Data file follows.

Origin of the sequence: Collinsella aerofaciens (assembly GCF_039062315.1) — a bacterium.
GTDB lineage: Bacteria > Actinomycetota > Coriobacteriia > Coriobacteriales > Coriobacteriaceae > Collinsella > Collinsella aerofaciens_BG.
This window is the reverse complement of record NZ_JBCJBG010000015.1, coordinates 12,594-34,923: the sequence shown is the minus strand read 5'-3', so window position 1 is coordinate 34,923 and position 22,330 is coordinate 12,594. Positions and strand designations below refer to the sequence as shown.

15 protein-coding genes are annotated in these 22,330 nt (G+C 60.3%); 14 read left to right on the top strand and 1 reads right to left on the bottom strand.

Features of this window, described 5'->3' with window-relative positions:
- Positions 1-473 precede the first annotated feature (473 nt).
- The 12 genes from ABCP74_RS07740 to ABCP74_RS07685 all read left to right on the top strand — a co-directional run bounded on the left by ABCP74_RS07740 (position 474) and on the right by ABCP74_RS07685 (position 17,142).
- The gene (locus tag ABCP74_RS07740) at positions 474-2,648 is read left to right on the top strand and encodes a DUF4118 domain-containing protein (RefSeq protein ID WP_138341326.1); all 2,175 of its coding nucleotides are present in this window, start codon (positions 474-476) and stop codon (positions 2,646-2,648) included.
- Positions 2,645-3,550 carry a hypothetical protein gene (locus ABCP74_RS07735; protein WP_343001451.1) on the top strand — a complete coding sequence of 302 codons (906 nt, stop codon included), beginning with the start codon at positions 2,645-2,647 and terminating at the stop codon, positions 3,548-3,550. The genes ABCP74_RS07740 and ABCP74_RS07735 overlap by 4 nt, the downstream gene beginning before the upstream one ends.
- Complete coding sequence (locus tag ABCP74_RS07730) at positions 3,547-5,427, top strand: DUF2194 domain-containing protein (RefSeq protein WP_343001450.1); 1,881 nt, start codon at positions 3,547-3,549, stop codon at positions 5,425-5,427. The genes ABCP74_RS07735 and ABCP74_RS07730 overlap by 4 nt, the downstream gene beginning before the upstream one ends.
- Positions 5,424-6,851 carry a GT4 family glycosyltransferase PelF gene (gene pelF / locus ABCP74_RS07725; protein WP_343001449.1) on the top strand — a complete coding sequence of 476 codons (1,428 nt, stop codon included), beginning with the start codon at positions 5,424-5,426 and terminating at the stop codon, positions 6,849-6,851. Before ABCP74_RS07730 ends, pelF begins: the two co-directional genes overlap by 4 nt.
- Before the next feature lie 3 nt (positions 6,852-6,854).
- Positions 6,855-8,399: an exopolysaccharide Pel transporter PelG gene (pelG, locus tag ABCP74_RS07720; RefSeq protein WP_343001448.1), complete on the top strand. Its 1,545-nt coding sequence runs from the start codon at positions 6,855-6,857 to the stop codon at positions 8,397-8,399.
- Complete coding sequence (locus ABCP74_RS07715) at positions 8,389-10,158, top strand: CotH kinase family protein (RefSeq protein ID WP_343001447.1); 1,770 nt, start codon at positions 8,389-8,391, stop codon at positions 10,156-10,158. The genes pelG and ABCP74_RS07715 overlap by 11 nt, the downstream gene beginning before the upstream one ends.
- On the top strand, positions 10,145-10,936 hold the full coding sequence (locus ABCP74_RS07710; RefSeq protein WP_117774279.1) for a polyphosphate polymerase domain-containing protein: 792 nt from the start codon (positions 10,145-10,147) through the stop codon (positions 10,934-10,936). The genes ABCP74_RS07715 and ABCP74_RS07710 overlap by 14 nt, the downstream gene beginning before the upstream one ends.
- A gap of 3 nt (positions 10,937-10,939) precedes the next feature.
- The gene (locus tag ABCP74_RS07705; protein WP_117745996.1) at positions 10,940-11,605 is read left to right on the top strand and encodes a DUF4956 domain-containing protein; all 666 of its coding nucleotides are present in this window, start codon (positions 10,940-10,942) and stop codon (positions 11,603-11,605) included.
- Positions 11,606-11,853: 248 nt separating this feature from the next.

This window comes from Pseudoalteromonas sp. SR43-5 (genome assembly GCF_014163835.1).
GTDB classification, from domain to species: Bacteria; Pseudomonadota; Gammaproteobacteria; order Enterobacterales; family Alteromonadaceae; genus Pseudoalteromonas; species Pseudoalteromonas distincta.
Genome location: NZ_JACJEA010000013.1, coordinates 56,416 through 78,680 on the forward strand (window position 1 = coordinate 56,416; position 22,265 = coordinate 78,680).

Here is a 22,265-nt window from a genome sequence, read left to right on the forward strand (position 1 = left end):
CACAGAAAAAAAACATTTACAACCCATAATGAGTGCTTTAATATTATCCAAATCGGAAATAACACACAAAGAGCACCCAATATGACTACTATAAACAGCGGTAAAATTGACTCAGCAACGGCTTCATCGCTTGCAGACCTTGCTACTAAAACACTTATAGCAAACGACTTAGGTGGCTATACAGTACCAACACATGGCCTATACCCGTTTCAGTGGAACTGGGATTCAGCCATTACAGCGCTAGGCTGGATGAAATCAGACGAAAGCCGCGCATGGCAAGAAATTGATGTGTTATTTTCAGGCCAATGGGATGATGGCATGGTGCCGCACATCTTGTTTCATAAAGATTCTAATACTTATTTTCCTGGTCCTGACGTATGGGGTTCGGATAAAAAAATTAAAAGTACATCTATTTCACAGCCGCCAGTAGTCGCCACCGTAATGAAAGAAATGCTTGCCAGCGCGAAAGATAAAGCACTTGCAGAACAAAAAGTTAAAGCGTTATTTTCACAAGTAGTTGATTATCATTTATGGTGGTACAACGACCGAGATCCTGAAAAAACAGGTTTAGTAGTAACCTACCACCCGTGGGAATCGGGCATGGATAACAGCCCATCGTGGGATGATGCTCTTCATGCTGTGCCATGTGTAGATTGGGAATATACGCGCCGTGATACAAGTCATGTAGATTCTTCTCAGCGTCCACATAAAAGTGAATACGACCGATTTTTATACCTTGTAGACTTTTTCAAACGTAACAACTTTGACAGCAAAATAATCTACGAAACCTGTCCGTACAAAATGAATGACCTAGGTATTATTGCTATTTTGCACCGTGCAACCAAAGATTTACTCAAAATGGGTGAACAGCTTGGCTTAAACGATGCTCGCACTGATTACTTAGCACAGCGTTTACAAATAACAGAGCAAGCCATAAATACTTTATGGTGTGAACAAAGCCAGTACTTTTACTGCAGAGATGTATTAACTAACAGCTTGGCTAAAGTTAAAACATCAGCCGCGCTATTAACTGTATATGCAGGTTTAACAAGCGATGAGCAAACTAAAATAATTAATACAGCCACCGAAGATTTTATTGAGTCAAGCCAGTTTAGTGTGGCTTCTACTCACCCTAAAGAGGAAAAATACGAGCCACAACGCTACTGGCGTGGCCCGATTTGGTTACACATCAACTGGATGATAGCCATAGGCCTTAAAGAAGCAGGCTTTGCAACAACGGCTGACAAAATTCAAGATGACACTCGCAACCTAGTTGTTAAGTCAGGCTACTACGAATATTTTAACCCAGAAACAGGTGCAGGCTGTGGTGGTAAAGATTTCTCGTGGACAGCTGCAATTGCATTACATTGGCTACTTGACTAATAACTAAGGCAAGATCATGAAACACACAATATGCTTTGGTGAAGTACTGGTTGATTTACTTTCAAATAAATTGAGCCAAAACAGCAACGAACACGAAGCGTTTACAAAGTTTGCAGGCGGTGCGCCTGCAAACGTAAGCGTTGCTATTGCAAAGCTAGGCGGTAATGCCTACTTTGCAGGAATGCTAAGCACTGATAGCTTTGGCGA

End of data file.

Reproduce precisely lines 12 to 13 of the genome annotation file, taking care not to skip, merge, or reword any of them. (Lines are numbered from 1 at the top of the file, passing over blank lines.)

- Before the next feature lie 3 nt (positions 6,852-6,854).
- Positions 6,855-8,399: an exopolysaccharide Pel transporter PelG gene (pelG, locus tag ABCP74_RS07720; RefSeq protein WP_343001448.1), complete on the top strand. Its 1,545-nt coding sequence runs from the start codon at positions 6,855-6,857 to the stop codon at positions 8,397-8,399.